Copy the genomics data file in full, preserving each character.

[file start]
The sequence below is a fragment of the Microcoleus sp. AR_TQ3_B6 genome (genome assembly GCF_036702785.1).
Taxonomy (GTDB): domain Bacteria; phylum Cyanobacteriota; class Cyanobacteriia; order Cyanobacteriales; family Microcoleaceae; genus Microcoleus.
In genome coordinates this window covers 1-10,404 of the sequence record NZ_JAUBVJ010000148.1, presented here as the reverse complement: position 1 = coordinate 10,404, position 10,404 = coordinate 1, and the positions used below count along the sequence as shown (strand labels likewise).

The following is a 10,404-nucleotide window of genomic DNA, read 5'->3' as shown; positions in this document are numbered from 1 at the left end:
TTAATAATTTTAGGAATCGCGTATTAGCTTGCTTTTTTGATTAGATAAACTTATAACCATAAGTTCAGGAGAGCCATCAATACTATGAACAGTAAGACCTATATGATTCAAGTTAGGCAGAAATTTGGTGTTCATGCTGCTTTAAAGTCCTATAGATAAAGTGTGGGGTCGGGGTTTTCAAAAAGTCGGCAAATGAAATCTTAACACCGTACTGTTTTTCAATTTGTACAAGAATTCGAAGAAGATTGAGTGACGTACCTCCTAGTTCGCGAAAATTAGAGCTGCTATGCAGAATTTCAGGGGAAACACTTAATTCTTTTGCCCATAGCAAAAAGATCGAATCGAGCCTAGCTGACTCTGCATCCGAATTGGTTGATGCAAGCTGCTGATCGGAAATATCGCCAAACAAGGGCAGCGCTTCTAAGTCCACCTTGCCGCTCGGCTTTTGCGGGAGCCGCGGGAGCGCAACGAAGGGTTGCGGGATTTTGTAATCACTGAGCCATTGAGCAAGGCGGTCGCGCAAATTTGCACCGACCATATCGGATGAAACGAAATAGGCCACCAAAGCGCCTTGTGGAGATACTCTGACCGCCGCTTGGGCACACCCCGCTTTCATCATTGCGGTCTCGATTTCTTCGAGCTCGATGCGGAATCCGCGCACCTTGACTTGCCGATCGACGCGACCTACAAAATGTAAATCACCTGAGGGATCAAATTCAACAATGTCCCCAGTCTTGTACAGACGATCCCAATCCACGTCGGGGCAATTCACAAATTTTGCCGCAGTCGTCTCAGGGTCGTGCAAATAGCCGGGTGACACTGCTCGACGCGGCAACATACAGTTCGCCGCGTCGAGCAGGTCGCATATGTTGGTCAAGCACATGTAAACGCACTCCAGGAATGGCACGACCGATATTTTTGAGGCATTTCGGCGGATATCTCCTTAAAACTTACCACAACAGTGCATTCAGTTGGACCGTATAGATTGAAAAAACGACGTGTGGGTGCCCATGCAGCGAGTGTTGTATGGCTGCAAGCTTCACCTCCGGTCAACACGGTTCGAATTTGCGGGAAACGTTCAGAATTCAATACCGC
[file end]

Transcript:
The sequence below is a fragment of the Microcoleus sp. AR_TQ3_B6 genome (genome assembly GCF_036702785.1).
Taxonomy (GTDB): domain Bacteria; phylum Cyanobacteriota; class Cyanobacteriia; order Cyanobacteriales; family Microcoleaceae; genus Microcoleus.
In genome coordinates this window covers 1-10,404 of the sequence record NZ_JAUBVJ010000148.1, presented here as the reverse complement: position 1 = coordinate 10,404, position 10,404 = coordinate 1, and the positions used below count along the sequence as shown (strand labels likewise).

The following is a 10,404-nucleotide window of genomic DNA, read 5'->3' as shown; positions in this document are numbered from 1 at the left end:
TTAATAATTTTAGGAATCGCGTATTAGCTTGCTTTTTTGATTAGATAAACTTATAACCATAAGTTCAGGAGAGCCATCAATACTATGAACAGTAAGACCTATATGATTCAAGTTAGGCAGAAATTTGGTGTTCATGCTGCTTTAAAGTCCTATAGATAAAGTGTGGGGTCGGGGTTTTCAAAAAGTCGGCAAATGAAATCTTAACACCGTACTGTTTTTCAATTTGTACAAGAATTCGAAGAAGATTGAGTGACGTACCTCCTAGTTCGCGAAAATTAGAGCTGCTATGCAGAATTTCAGGGGAAACACTTAATTCTTTTGCCCATAGCAAAAAGATCGAATCGAGCCTAGCTGACTCTGCATCCGAATTGGTTGATGCAAGCTGCTGATCGGAAATATCGCCAAACAAGGGCAGCGCTTCTAAGTCCACCTTGCCGCTCGGCTTTTGCGGGAGCCGCGGGAGCGCAACGAAGGGTTGCGGGATTTTGTAATCACTGAGCCATTGAGCAAGGCGGTCGCGCAAATTTGCACCGACCATATCGGATGAAACGAAATAGGCCACCAAAGCGCCTTGTGGAGATACTCTGACCGCCGCTTGGGCACACCCCGCTTTCATCATTGCGGTCTCGATTTCTTCGAGCTCGATGCGGAATCCGCGCACCTTGACTTGCCGATCGACGCGACCTACAAAATGTAAATCACCTGAGGGATCAAATTCAACAATGTCCCCAGTCTTGTACAGACGATCCCAATCCACGTCGGGGCAATTCACAAATTTTGCCGCAGTCGTCTCAGGGTCGTGCAAATAGCCGGGTGACACTGCTCGACGCGGCAACATACAGTTCGCCGCGTCGAGCAGGTCGCATATGTTGGTCAAGCACATGTAAACGCACTCCAGGAATGGCACGACCGATATTTTTGAGGCATTTCGGCGGATATCTCCTTAAAACTTACCACAACAGTGCATTCAGTTGGACCGTATAGATTGAAAAAACGACGTGTGGGTGCCCATGCAGCGAGTGTTGTATGGCTGCAAGCTTCACCTCCGGTCAACACGGTTCGAATTTGCGGGAAACGTTCAGAATTCAATACCGC